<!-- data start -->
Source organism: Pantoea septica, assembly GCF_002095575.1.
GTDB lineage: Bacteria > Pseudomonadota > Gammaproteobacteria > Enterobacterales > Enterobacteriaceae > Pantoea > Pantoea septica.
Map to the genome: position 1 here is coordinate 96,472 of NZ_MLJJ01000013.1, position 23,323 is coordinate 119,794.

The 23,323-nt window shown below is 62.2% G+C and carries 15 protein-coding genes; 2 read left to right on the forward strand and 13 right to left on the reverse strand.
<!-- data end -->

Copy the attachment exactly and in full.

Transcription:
Source organism: Pantoea septica, assembly GCF_002095575.1.
GTDB lineage: Bacteria > Pseudomonadota > Gammaproteobacteria > Enterobacterales > Enterobacteriaceae > Pantoea > Pantoea septica.
Map to the genome: position 1 here is coordinate 96,472 of NZ_MLJJ01000013.1, position 23,323 is coordinate 119,794.

The 23,323-nt window shown below is 62.2% G+C and carries 15 protein-coding genes; 2 read left to right on the forward strand and 13 right to left on the reverse strand.